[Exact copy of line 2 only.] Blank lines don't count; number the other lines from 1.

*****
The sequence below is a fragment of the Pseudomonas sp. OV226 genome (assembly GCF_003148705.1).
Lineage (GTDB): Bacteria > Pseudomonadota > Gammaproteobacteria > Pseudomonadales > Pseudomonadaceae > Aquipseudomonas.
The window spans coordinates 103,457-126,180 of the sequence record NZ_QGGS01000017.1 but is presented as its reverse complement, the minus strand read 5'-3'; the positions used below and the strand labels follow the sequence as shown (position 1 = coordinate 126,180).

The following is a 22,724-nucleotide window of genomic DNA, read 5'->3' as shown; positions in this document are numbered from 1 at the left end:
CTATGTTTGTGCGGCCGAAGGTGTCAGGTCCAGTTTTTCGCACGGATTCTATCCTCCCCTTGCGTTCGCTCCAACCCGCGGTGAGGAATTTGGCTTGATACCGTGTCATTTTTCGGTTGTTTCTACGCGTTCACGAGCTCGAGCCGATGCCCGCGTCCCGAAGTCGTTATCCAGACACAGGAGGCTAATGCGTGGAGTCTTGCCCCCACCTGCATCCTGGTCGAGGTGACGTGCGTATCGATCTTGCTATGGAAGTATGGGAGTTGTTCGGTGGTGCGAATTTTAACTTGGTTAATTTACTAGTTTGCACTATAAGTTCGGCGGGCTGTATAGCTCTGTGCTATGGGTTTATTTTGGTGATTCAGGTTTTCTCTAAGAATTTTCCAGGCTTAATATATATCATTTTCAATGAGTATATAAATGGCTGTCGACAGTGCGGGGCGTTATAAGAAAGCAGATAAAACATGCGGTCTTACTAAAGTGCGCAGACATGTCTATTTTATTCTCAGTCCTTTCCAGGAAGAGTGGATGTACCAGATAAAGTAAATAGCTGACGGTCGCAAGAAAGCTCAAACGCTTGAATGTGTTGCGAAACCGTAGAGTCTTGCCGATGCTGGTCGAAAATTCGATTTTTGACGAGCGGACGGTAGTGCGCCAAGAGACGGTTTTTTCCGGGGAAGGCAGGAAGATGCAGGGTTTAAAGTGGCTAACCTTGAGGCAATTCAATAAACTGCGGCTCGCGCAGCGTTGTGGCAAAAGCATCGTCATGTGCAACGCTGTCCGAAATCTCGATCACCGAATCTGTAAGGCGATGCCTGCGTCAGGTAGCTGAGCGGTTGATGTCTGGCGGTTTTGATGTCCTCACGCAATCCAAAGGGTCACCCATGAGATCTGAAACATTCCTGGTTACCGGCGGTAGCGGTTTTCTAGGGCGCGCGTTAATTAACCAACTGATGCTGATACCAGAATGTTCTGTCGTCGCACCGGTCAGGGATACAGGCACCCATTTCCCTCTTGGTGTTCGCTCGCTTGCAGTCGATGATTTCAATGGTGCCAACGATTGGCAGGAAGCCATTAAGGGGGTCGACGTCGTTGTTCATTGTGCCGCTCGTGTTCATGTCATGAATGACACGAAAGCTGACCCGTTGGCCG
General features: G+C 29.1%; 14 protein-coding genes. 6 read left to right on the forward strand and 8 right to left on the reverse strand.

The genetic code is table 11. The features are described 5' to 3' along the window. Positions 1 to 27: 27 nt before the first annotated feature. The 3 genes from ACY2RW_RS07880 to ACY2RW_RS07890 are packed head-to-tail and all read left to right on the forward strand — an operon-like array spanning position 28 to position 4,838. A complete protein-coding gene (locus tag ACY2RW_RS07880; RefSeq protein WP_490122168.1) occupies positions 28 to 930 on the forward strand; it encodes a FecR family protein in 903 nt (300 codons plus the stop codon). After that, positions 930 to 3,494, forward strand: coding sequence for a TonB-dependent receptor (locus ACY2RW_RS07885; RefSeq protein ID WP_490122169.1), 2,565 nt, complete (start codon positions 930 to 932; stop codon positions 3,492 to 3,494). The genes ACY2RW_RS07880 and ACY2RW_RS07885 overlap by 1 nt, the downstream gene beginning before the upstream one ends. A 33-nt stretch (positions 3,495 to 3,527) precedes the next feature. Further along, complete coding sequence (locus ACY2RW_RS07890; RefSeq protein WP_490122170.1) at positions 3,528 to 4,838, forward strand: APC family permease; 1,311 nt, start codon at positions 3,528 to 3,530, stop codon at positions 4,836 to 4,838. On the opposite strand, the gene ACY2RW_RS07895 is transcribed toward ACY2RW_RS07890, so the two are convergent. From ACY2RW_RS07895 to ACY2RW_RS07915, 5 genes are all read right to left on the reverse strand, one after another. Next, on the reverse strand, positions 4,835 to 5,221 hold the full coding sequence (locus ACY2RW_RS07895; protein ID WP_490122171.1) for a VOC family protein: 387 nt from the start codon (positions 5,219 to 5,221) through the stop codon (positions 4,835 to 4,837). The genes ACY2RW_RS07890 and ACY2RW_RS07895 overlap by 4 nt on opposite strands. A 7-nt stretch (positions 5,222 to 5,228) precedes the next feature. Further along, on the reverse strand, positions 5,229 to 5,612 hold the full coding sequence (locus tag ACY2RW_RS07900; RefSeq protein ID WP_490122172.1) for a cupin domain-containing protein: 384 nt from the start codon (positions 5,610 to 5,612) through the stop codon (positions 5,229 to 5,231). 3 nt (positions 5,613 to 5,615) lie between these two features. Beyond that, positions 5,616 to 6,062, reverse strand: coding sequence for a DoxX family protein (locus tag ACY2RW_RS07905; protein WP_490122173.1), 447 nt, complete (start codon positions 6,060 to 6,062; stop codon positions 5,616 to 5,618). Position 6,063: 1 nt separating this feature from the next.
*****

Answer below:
Lineage (GTDB): Bacteria > Pseudomonadota > Gammaproteobacteria > Pseudomonadales > Pseudomonadaceae > Aquipseudomonas.